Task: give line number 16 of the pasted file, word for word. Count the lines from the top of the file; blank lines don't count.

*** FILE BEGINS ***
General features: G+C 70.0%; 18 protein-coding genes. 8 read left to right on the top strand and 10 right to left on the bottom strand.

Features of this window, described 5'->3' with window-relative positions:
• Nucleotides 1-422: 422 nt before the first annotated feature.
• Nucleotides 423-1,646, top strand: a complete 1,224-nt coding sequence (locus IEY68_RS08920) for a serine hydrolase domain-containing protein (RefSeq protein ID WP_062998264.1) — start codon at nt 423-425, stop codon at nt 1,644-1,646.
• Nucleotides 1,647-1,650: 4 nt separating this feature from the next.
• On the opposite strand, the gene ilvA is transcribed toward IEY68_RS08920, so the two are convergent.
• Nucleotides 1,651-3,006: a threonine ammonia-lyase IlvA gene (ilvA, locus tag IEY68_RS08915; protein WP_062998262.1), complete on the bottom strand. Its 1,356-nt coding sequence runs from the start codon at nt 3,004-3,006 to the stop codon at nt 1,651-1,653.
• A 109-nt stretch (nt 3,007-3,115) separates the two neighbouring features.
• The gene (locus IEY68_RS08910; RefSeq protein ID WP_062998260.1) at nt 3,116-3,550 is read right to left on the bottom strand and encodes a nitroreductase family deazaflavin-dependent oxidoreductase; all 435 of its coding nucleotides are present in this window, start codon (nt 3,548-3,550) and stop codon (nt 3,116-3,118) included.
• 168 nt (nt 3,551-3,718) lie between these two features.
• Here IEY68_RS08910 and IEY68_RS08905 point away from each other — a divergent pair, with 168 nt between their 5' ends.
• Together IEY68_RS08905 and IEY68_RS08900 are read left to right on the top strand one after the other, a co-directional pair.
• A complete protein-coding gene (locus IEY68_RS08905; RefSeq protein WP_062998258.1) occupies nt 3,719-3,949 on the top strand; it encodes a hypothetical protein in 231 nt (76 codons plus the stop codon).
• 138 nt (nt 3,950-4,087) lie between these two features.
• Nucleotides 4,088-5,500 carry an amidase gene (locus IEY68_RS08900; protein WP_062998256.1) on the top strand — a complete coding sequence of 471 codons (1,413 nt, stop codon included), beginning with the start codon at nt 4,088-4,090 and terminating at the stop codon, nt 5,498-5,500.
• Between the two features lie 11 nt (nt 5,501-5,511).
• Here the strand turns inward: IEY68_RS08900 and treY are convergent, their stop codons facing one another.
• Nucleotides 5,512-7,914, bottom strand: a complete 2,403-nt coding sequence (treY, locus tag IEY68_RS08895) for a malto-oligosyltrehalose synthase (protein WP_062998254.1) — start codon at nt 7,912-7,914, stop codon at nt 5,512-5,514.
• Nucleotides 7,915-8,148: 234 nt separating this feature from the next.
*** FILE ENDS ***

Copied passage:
• Between the two features lie 11 nt (nt 5,501-5,511).